— Tom Walsh



strawberry negroni popsicles

Stuff We Like :: 6.3.16

home|school|life's Friday roundup of the best homeschool links, reads, tools, and other fun stuff has lots of ideas and resources.

Suzanne's back with lots of geeky goodness in this week's edition of Stuff We Like. 

Around the Web

JANE MY LITTLE SUNBEAM WHERE ARE YOU I NEED YOU BY MY SIDE: I know Amy already talked about how we’re going into mourning as The Toast closes its doors (fortunately, the archives will remain, so that we can catch up on Ayn Rand’s Harry Potter among other things), but I thought I’d take this opportunity to make sure that we’ve all got our copies of Texts From Jane Eyre by Toast co-founder Mallory Ortberg—we do, right? Yes? Excellent.

And while it doesn’t make up for the loss of The Toast, Mallory’s fellow co-founder, Nicole Cliffe, can now be found at The Guardian, writing about the Romanovs and Erma Bombeck (not together, but that would be an awesome fanfic).

In happier news, FILM CRIT HULK, my very favorite all-caps superhero/film critic has made a triumphant return to essay writing after a too-long absence (though I respectfully disagree with his take on Captain America: Civil War).

READER, I &*^%$ING MARRIED HIM: When Storytime Blows Kids’ Minds: The Power of the Plot Twist


at home | school | life

on the website: Amy and I recorded the first episode of The Podcast with Suzanne and Amy this week. Look for it next week!

on the blog: Apparently Amy’s obsessing over planning high school pretty much everywhere. (It’s going to be fine!)

on instagram: A little first-day-of-homeschooling nostalgia

in the classroom: There’s still time to sign up for my Hamilton class (and other great summer classes, too)!


Reading List

Obnoxious and Disliked: Although I adore Hamilton and have new love and appreciation for the man himself, my very favorite founding father is still John Adams, so I’m thoroughly enjoying David McCullough’s John Adams (yeah, I’m just now getting around to reading it — I’ve been busy!)

Just got The Mind Readers, the last Campion mystery written by his creator, Margery Allingham (though the series continues with books written by her husband); Allingham created Campion as a spoof of his contemporary, Lord Peter Wimsey, and he indeed comes off as Wimsey crossed with Bertie Wooster at the beginning, though by now I’ve followed him through several decades and he’s his own man, surrounded by an entertaining group of family members, old friends, and various detective inspectors, some of whom at least I’m hoping will show up in this final book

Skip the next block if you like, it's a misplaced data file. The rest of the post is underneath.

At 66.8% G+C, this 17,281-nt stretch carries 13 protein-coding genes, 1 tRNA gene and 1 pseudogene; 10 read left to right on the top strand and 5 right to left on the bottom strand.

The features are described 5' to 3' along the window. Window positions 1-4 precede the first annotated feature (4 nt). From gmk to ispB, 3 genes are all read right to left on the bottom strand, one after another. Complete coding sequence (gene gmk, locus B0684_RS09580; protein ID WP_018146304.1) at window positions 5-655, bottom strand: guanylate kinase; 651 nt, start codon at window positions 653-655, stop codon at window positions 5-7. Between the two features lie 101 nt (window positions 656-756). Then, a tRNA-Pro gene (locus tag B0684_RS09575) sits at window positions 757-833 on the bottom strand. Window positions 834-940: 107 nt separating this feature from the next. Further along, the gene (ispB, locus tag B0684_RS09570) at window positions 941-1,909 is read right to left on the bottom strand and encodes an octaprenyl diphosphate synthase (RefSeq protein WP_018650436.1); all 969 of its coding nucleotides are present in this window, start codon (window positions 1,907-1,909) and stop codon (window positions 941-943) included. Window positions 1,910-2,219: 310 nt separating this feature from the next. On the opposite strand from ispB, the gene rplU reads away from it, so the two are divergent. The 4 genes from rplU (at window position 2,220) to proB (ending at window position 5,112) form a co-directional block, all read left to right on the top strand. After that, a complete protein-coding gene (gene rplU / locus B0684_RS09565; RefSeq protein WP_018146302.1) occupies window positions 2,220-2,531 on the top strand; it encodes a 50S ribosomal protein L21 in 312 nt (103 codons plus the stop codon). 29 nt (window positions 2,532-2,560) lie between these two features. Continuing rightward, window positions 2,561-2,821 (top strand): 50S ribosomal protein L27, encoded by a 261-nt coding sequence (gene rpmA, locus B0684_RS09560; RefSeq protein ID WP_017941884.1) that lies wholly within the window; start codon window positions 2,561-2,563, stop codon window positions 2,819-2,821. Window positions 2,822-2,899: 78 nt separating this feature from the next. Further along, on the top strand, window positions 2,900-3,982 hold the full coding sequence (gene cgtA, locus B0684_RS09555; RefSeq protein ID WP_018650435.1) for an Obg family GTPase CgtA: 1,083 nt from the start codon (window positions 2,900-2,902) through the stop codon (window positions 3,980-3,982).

My current fantasy pick is A Gathering of Shadows by V.E. Schwab, sequel to the original and entertaining A Darker Shade of Magic, about a magician who can travel across worlds from Red London (his home) to Grey London (our London, during the Regency period) and White London (where evil magic runs rampant)

I’m reading Jane Eyre with the 13-year-old, which gives me another excuse to link to The Toast, with The Best Part of Jane Eyre Is Guessing What the French Is (for the record, as an non-speaker of that language, my read-aloud approach has been “...and then Adele speaks in French for a bit.”)


At Home

Lots of video games in my house for summer break: Right now the 18-year-old and the 11-year-old (not to mention the 47-year-old) are obsessively playing Uncharted 4, which is convenient for me, the non-gamer, as Uncharted is my favorite video game to watch and I can’t wait to see what happens to explorer/thief/treasure-hunter Nathan Drake (who should totally be played by Nathan Fillion in the live action adaptation) in this, the final chapter of the series

Haven’t had a chance to play it yet, but the family is also looking forward to some tabletop gaming with Ghostbusters: The Board Game, a cooperative game (my favorite kind!) with some of the cutest pieces I’ve ever seen, including a very large (comparatively) Stay-Puft Marshmallow Man

And I know it’s a week away, but don’t forget to set your DVRs for the 2016 Tony Awards on June 12th, where we’re sure to get at least one freestyle-rap acceptance speech from Hamilton-creator Lin-Manuel Miranda!